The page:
NCAA, Player Lawsuits and Compensation: Part I

I have what appears to be a unique view on the subject of paying players.  It must be as no one else on the media seems to share it.  As I hear about the Ed O’Bannon lawsuit against the NCAA, and hear about what is involved in the lawsuit, the TV rights and the likeness argument, I have to say that this kind of case may do more harm that good to the students and the sports.  So let me put my two cents in a bullet list so I can make sure everyone understands my philosophy.

1. I think athletes deserve more money.
2. I don’t think it should be enough to hurt the schools.
3. I think coaches earn their salaries and the benefit to all student athletes at an institution is reflected in this.

Here are a few items I would like to see happen:

1. All NCAA players should be able to receive what is basically a part-time minimum wage job’s worth of additional stipend a month on top of what is currently there.
If you set the hourly wage of $8 is applied to a 25 hour work week, that would give players of all sports an extra $200 per week, or an extra $10k a year (roughly).  This would cost a University with 300 full scholarship athletes across all sports an extra $3.12 Million a year.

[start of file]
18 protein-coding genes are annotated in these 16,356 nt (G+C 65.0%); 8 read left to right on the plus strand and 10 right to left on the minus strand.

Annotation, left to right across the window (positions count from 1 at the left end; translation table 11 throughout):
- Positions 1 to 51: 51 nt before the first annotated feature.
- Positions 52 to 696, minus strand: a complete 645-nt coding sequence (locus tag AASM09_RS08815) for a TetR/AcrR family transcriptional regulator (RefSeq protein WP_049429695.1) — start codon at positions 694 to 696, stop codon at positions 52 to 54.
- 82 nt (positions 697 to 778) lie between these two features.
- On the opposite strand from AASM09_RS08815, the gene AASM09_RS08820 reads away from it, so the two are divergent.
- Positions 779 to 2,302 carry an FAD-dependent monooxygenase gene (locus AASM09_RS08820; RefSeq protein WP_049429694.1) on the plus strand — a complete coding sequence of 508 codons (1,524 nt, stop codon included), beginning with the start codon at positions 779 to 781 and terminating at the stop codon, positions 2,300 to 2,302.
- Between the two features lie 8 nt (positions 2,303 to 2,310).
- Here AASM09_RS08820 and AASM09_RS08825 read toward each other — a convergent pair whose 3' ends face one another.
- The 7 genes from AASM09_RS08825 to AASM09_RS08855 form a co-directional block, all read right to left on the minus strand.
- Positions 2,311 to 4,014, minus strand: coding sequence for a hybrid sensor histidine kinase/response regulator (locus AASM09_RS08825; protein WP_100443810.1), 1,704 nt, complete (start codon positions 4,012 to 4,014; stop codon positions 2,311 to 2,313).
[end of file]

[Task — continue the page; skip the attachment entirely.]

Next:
2. I think all student athletes should get health care coverage for three years following their graduation from the institution.
If they leave early for professional sport, a job, transfer, drop out or are expelled prior to getting their under graduate degree, then they are no longer eligible.  They should also get an opportunity to COBRA those benefits if they want to after they leave.  This should be subsidized by jersey sales and TV rights money.

3. Student athletes should be able to transfer as other students do without prejudice
I love the idea, as a fan, that players are punished if they ditch your team for greener pastures.  I also love that the Beaver coaches could really make it hard for a player to transfer to a festering sore on humanity like the University of Oregon (home of the Fighting Daddy Warbucks) if they wanted to.  But like most fans, I am a total jerk.

The reality is, student athletes should be treated as other students in this means.  There are a million of reasons a student wants to change schools, whether it be to take care of a sick family member all the way to just not liking your coach or the rain. The transfer rule punishes players in a way that is not reflected in academia or business.  Outside of military service or maybe a non-compete contract, anyone can leave at any time and not face the same issues.